·        regular budget monitoring to ensure known pressures are reflected

·        involvement of directorate management teams in development of the proposals

·        regular scrutiny of the proposals by Executive members. 


32.    Considerable reliance is also placed on budget managers having proper arrangements in place to identify issues early, project the likely demand for services, and consider value for money and efficiency.


33.    In order to provide assurances that the budget estimates are robust the following factors have been considered:

·        overall funding available including specific grants and other funding available from central government, along with locally raised income from council tax and business rates,

·        progress made in delivering 2023/24 savings

·        whether the budget decisions outlined in this report are achievable

·        the current and anticipated budget pressures arising from services such as social care

·        the forecast impact of inflation and pay awards

·        the financial sustainability of the council and the effectiveness of the financial management arrangements in place

·        the affordability and sustainability of the capital investment plans outlined in the capital programme report elsewhere on this agenda and the revenue impact of this expenditure


34.    In addition, the council has a demonstrable track record of delivering budget savings and has sound financial management procedures in place. This has been recognised by favourable audit reports in respect of financial management and processes and overall the financial planning process is sound and effective.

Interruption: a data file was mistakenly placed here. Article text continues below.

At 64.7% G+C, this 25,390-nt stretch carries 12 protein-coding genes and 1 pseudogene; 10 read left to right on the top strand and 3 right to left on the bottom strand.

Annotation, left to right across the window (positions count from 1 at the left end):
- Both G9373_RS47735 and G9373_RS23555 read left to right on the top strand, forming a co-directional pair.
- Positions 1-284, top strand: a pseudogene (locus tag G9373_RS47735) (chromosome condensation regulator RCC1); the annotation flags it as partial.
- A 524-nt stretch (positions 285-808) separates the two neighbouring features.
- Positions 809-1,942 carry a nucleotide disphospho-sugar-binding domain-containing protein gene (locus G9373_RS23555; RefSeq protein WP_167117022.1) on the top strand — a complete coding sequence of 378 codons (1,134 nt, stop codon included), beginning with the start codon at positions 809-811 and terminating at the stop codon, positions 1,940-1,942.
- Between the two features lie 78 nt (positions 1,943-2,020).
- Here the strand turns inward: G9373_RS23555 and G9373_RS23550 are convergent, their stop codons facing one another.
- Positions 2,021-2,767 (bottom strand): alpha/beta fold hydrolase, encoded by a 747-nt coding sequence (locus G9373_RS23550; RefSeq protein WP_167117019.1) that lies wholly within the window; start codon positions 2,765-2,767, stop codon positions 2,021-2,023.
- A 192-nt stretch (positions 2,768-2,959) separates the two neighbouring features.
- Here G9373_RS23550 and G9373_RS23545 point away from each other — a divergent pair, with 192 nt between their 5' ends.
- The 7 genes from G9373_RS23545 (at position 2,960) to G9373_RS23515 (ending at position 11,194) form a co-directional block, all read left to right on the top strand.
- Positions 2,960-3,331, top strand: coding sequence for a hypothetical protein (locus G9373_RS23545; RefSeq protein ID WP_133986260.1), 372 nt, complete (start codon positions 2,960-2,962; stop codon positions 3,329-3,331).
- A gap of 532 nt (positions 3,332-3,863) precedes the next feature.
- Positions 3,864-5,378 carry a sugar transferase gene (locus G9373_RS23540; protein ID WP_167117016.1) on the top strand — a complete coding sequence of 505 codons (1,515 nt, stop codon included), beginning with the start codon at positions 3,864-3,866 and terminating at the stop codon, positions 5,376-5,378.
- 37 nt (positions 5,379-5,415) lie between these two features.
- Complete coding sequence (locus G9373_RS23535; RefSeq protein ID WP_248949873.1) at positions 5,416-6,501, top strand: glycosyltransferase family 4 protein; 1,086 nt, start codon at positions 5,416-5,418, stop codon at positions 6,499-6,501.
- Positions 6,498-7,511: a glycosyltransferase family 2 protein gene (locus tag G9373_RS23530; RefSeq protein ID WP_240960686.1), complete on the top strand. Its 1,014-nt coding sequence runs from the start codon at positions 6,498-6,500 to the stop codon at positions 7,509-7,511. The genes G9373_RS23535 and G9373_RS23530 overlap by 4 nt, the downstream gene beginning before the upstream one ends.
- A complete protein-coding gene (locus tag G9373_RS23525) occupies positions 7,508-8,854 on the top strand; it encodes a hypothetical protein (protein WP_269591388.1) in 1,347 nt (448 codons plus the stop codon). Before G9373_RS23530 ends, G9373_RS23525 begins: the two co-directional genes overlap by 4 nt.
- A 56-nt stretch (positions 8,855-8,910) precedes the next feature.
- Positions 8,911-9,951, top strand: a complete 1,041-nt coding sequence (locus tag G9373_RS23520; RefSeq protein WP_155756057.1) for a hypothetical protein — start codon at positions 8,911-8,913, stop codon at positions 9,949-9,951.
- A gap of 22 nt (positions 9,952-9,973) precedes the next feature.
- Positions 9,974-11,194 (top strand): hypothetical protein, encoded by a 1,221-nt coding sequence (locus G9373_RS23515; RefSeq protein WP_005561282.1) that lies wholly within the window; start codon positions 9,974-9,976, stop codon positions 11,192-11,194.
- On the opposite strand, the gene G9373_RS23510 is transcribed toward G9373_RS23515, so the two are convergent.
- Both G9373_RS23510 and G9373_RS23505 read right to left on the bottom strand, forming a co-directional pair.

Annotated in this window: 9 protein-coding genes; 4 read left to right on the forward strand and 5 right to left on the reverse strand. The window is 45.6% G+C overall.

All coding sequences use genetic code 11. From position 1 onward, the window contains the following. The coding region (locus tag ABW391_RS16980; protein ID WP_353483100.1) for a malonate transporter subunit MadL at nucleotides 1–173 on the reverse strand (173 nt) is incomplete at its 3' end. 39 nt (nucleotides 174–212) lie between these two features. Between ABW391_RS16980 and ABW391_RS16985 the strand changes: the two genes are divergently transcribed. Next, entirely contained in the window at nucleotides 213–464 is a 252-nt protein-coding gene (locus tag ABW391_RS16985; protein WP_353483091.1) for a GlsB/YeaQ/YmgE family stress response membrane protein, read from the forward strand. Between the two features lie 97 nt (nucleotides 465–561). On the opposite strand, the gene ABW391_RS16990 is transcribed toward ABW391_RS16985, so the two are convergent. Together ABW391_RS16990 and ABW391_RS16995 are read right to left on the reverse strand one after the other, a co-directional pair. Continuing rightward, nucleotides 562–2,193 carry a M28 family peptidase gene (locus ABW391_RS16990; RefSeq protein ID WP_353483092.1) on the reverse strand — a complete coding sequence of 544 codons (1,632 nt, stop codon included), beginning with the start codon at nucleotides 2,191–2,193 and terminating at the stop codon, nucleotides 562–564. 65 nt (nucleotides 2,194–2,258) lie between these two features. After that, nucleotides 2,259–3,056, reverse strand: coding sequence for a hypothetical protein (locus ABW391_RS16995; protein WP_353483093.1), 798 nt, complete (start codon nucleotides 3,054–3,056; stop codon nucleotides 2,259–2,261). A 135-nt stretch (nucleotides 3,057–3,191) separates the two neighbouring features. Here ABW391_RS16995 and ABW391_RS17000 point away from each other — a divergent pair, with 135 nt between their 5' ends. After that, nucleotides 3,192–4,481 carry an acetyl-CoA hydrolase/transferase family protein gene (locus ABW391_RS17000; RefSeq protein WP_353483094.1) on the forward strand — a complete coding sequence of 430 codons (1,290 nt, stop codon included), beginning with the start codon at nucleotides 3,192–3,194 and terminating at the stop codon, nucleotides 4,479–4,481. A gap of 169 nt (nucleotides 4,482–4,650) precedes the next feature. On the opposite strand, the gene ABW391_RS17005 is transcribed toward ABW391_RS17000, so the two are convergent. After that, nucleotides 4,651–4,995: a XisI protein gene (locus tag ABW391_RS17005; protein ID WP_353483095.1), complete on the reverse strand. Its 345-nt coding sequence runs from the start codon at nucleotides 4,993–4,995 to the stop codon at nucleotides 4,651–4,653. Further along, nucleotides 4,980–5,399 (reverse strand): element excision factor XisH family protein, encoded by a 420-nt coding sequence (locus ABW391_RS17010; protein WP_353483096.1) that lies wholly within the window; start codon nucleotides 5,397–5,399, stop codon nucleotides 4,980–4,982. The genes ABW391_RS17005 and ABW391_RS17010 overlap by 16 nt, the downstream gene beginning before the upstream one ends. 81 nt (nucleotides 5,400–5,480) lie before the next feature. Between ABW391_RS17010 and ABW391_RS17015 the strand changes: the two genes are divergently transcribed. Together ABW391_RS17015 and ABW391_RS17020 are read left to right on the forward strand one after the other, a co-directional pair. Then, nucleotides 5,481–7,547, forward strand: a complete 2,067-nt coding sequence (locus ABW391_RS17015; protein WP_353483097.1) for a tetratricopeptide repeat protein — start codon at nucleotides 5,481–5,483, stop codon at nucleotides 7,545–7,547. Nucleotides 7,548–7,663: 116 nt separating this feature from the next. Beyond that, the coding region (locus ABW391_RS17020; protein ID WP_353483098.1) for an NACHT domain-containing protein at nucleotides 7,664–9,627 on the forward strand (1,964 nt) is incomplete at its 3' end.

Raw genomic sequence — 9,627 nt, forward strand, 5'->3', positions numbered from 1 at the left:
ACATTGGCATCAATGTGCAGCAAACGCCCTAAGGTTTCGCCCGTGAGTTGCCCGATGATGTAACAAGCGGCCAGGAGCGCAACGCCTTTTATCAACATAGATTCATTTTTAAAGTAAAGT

35.    A range of pressures have been identified and built into the budget presented in this report, including a contingency sum of £500k as in previous years.  There are also significant savings, reflecting the scale of the challenge facing the council.  There should be no understatement of the scale of this challenge that continues to face the council, given the general upward cost profile of adult care and children’s services and the significant inflationary pressures being experienced across all areas of expenditure.



36.    The report outlines the key risks to the 2024/25 budget, and these are considered further in the following paragraphs.


37.    Continued increasing costs across all areas of spend remains an area of concern.  Whilst inflation levels are reducing, this only means that prices are not increasing as much – they remain at the previously high levels.  Given the Councils significant capital programme, rising costs are to be expected and may result in some schemes being delayed or costing more than estimated.  The current financial challenge means that we are not recruiting to vacant posts unless absolutely essential to do so.  This will result in difficulties in achieving some Council Plan priorities.